Border clinic at forefront of HIV/AIDS fight

2018-07-13 09:25:08China Daily Editor : Li Yan ECNS App Download
A woman from Myanmar who is married to a Chinese man attends the Better Clinic in Ruili, Yunnan Province. (ZOU HONG/CHINA DAILY)

A woman from Myanmar who is married to a Chinese man attends the Better Clinic in Ruili, Yunnan Province. (ZOU HONG/CHINA DAILY)

Patients from Myanmar benefiting from treatment in Yunnan province

At least 19 people were killed when a gunbattle broke out early on May 12 in Muse in Myanmar's northern Shan state. The next morning, Ma Li climbed out of the shelter dug beside her home, crossed the Myanmar-China border and arrived at her workplace, an AIDS clinic in Ruili, Yunnan province.

At the Better Clinic, Ma, who speaks both Chinese and Burmese, the official language of Myanmar, serves as an interpreter and HIV/AIDS intervention outreach worker, particularly for the clinic's dozens of patients from Myanmar.

Ma, 53 and an ethnic Chinese from Myanmar, is a patient there herself. She began antiretroviral treatment in 2007 while serving a 12-year prison sentence for cross-border drug trafficking in Kunming, the capital of Yunnan.

Released in 2013, she returned home to Muse, which sits across the border from Ruili, and had her treatment referred to the Better Clinic, a 20-minute journey by electric motorcycle from her home.

She said the clinic gave her life-saving therapy and, more important, a meaning for the rest of her life - to help, in particular, needy patients from Myanmar and to contain the AIDS epidemic across the border.

Ma became a full-time worker at the clinic two years ago and has crossed the border for work ever since.

As part of her job, each week she and her colleagues deliver clean needles for intravenous drug users on both sides of the border.

"They are normal people, but I became scared by some carrying big knives," she said. "I feel good helping the left-behind people, as I was one myself many years ago."

Ma prides herself on once saving a drug user by promptly giving him a naloxone injection. Naloxone is a drug therapy that reverses the effects of opioids.

Located on the second floor of the Guomen Community Health Center in Ruili, the Better Clinic treats 132 AIDS patients including 43 Myanmar nationals, according to Zhang Lin, its operations manager.

"These patients, including Ma Lu, are given the same service as the 89 Chinese patients at the clinic," she said.

Apart from free drugs, the patients are given follow-up checks, including CD4 tests for immunity levels and viral load, which measure the effectiveness of the treatment, all funded by the Chinese government.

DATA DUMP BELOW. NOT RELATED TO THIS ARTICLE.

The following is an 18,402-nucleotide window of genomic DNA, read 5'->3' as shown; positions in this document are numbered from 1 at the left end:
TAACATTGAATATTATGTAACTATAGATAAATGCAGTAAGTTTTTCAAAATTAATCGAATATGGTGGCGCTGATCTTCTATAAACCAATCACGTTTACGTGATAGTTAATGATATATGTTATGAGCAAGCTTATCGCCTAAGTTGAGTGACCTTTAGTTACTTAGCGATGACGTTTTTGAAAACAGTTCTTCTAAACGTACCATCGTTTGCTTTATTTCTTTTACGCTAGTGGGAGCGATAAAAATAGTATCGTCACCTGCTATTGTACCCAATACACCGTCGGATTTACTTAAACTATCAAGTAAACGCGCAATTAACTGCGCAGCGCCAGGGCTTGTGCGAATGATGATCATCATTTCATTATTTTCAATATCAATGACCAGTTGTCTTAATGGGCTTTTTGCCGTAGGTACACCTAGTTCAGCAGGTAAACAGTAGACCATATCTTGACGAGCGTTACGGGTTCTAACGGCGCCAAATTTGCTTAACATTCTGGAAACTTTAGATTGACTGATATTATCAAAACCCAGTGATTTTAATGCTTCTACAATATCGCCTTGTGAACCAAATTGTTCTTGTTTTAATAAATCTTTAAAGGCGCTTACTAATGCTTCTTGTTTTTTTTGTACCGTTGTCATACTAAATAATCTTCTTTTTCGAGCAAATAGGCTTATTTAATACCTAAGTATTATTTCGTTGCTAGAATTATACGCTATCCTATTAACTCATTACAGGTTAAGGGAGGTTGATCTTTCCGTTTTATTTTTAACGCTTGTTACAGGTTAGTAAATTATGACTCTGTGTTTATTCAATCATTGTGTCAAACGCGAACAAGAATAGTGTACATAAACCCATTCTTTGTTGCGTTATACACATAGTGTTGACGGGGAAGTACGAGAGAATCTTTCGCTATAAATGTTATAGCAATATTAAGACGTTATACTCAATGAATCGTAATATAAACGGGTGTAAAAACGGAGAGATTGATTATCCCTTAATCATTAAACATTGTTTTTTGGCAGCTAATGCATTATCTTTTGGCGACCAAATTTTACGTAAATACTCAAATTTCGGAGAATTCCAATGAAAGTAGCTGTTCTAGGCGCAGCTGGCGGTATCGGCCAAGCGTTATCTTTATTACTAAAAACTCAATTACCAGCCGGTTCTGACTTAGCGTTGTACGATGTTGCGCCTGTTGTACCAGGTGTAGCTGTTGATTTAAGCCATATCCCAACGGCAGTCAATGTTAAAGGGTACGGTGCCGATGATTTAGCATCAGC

Yi Keke, from a village in Namhsan, Shan State, said, "The free treatment helps me settle down here and move on with life."

The 36-year-old looks like a Chinese except for the white Thanakha powder on her cheeks - a plant-based cosmetic popular with women in Myanmar to make the skin smooth and cool.

She lives with her Chinese husband and 6-year-old son in Ruili. The couple began treatment at the clinic when they were diagnosed with HIV/AIDS three years ago.

Every three months, Yi, who now works at a local restaurant, comes to the clinic for a new supply of drugs and a medical check-up. "I am doing well with the drugs, except for occasional insomnia," she said. The couple now makes about 2,000 yuan ($300) a month, with 400 yuan spent on rent.

Ten years ago, she left her hometown for Ruili to seek better employment. Back home, she was employed as a farm worker and made less than 10 yuan a day.

There were many more job opportunities back then with fewer immigrants from Myanmar, she said.

In Ruili, she has only a handful of friends, and Zhang Lin is one of them.

"Lin is nice to me and helped me through the tough early days when I first began the treatment," she said.

Every time she receives a new supply of drugs, Yi says she places them in a black plastic bag so that others cannot see them. She also said she hid her HIV status from others, even friends from her hometown.

Zhang said that in recent years more young women from Myanmar, especially from poor regions with frequent violence, have married Chinese and moved to Ruili.

Since the late 1990s, Ruili, a major crossing point between China and Myanmar that has prospered with cross-border trade, has attracted a rising number of nationals from Myanmar for business and job opportunities.

The county-level city in Dehong prefecture, Yunnan, has 200,000 residents, with 50,000 from Myanmar, according to Li Zhoulin, a researcher at the Center for Disease Control and Prevention in Ruili.

Due to the lack of a sound intervention system, HIV/AIDS is spreading in Myanmar, and only a small proportion of those infected are aware of their status, according to the World Health Organization.


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